Tate and Lyle PLC is partnering with Amyris Inc., to produce farnesene from biomass sugars, to serve as a platform for production of high value chemicals and fuels. Amyris has developed a scale-up plan for production of bio-diesel from biomass sugars, with fairly ambitious near-term goals:
Amyris applies industrial synthetic biology to genetically modify yeast to produce defined molecules via fermentation for use as renewable chemicals and transportation fuels. The company is focusing on Brazilian sugarcane as its primary feedstock. According to UNICA, the Brazilian Sugarcane Industry Association, sugarcane is the lowest cost feedstock to produce renewable products at scale and using it enables us to leverage the established Brazilian infrastructure.
Common to both the Amyris process and the sugarcane-to-ethanol process is the use of fermentation. Amyris plans to establish production capacity taking as input the same sugar source that is routinely processed by existing sugar and ethanol mills and directing it to customized fermentors, where it will be combined with genetically engineered yeast. _GCC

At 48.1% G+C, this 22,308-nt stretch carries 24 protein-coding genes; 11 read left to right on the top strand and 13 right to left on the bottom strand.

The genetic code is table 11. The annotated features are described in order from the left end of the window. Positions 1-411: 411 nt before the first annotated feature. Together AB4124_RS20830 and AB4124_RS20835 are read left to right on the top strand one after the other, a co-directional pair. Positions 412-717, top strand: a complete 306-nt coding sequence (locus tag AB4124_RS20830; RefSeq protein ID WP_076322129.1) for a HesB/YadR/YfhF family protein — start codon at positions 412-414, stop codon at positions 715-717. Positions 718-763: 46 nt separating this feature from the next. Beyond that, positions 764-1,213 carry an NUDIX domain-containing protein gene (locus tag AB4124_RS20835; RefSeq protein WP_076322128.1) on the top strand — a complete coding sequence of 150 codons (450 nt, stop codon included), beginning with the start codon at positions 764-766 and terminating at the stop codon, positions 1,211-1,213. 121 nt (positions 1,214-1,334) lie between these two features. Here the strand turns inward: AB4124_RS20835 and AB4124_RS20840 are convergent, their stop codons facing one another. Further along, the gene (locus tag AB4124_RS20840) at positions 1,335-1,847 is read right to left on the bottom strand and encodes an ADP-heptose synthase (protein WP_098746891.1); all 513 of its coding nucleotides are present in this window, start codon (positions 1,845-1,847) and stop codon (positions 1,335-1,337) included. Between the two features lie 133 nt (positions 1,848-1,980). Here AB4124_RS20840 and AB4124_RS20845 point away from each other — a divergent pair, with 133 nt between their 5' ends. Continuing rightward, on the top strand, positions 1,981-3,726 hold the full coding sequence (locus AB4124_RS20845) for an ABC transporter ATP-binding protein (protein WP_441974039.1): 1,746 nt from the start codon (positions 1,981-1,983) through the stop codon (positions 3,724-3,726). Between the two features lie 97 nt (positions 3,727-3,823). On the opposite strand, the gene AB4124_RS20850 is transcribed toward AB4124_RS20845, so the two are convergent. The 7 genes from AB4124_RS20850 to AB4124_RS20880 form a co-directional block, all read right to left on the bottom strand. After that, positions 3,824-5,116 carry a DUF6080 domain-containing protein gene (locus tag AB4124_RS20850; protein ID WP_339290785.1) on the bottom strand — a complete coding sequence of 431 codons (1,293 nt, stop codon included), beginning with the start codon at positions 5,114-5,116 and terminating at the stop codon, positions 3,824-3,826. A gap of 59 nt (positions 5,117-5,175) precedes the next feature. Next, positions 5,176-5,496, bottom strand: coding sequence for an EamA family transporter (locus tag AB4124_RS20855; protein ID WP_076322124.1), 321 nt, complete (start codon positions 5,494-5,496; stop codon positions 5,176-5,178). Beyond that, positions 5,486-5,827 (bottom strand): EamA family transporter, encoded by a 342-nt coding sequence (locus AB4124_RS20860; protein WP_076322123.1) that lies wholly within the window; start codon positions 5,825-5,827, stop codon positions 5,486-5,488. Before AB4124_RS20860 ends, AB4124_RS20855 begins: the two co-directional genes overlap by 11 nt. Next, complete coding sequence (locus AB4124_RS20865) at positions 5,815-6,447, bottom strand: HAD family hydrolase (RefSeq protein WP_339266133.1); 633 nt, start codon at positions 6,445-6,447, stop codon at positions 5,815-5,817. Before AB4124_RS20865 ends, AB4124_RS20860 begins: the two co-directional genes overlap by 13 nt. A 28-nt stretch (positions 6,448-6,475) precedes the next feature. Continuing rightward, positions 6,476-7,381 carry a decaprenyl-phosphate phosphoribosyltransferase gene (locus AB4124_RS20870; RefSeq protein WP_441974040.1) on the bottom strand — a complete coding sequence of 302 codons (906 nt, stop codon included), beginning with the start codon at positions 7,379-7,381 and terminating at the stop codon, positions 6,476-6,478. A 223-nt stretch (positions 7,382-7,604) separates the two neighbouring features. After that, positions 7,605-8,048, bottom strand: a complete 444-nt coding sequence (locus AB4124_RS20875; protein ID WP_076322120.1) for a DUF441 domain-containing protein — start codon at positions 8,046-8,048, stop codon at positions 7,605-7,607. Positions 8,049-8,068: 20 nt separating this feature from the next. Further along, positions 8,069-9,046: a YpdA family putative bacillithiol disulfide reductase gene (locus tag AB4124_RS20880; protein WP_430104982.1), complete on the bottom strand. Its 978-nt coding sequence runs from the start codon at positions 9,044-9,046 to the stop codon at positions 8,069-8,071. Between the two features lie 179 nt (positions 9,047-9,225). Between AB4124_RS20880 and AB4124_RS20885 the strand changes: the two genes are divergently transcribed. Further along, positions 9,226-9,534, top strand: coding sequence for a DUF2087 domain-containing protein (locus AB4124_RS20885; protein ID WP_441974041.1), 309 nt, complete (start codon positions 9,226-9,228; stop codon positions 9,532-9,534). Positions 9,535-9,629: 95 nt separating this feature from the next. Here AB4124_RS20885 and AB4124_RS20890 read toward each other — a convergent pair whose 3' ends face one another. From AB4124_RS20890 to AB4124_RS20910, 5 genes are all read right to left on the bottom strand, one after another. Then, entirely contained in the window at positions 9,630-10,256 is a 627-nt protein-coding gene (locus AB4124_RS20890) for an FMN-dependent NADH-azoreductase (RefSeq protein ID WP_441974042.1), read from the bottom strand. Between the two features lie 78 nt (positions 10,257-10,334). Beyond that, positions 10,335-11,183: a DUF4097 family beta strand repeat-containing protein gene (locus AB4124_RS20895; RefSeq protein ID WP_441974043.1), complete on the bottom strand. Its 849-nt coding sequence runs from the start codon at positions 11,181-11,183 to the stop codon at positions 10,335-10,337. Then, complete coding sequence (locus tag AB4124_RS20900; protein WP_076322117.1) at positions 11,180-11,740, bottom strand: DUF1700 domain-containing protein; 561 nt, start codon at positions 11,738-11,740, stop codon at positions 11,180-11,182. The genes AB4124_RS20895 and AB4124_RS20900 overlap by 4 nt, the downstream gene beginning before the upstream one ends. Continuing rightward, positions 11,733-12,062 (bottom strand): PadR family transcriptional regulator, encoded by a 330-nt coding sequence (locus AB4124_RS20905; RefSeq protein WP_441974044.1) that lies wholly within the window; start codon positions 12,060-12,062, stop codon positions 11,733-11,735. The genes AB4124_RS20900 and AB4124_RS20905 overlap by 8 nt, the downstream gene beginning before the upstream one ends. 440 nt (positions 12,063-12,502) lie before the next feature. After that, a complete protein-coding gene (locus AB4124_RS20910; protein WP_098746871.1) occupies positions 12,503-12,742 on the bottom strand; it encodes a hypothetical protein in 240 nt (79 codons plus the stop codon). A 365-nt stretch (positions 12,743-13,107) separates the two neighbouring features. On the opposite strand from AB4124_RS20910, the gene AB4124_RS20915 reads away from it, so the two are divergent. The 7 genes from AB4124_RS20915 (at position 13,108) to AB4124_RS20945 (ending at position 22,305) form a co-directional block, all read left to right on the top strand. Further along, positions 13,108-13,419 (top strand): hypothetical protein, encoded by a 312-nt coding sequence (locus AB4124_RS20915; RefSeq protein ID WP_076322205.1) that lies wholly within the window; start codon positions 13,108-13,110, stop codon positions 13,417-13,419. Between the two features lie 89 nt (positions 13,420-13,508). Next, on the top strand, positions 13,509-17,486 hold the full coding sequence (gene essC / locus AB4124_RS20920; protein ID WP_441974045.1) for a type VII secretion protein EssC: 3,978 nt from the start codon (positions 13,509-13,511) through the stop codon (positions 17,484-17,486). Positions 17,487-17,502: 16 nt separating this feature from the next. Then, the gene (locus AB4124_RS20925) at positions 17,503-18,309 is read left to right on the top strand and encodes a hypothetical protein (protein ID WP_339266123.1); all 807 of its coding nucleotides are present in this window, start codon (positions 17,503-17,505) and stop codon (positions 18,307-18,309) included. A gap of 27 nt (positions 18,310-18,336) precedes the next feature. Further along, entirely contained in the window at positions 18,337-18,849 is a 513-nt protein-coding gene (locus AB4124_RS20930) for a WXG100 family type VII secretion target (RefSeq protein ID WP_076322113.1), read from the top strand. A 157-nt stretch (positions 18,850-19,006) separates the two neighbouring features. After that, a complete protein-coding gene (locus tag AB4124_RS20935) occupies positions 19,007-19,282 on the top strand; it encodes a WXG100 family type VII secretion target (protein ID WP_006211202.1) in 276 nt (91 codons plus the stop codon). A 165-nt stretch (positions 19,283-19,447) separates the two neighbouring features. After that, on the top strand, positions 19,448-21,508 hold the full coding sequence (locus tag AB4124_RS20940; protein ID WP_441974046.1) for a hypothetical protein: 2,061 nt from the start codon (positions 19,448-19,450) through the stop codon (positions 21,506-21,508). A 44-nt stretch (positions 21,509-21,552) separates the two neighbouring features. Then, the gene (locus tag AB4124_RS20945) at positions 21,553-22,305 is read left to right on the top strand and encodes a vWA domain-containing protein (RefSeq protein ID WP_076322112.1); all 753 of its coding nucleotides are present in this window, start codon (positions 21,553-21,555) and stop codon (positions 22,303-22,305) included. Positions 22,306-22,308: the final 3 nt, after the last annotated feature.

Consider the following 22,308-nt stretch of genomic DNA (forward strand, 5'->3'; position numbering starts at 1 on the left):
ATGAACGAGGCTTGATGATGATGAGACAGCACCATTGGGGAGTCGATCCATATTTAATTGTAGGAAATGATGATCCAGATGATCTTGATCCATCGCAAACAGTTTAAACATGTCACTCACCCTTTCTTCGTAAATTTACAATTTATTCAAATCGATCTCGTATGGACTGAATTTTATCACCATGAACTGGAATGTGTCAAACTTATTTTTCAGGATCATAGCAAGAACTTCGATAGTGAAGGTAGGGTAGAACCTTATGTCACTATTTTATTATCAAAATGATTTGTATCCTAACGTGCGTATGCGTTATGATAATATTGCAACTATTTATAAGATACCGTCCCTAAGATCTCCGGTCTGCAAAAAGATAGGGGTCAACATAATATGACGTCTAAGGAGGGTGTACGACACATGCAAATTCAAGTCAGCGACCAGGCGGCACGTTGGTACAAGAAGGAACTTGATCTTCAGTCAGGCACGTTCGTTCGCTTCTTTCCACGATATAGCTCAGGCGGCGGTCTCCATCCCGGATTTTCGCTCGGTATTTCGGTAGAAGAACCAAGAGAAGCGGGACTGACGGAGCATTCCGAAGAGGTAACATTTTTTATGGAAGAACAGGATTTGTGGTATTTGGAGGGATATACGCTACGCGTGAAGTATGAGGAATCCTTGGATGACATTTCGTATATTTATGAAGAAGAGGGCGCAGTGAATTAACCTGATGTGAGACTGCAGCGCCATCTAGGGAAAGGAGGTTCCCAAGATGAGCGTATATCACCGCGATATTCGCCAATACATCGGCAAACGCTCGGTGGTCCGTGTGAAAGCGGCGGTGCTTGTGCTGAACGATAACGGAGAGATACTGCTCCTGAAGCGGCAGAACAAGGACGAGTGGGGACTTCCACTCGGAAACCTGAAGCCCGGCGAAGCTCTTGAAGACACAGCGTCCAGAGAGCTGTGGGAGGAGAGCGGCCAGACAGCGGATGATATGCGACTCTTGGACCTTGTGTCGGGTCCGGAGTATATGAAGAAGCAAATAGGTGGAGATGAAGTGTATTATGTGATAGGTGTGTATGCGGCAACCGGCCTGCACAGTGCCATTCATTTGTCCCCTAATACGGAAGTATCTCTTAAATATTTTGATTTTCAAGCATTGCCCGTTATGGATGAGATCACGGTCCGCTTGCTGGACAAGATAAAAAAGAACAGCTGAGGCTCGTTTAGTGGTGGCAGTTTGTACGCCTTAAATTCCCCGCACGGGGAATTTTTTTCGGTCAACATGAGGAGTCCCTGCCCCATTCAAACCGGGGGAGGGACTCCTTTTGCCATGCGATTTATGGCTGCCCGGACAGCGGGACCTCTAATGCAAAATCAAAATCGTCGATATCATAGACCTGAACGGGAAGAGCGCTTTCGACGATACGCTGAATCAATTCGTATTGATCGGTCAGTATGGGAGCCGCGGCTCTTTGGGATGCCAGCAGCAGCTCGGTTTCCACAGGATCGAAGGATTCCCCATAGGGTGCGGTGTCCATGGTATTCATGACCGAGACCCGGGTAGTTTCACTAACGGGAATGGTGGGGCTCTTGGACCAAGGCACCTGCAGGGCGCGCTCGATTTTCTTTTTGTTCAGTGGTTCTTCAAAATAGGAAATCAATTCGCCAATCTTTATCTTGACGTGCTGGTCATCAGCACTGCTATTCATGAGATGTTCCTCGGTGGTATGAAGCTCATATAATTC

As noted above, early pilot production will be based upon sugar feedstock from cane. As better methods are developed for producing sugars from bagasse and other cellulosic biomass, the sugar feedstock will necessarily shift to the most economical one -- depending upon availability at particular locations. Likewise, as yeasts are made better able, genetically, to handle a variety of sugars, the most economical sugar feedstock is apt to shift.
Labels: biofuels, Brasil, farnesene, industrial chemicals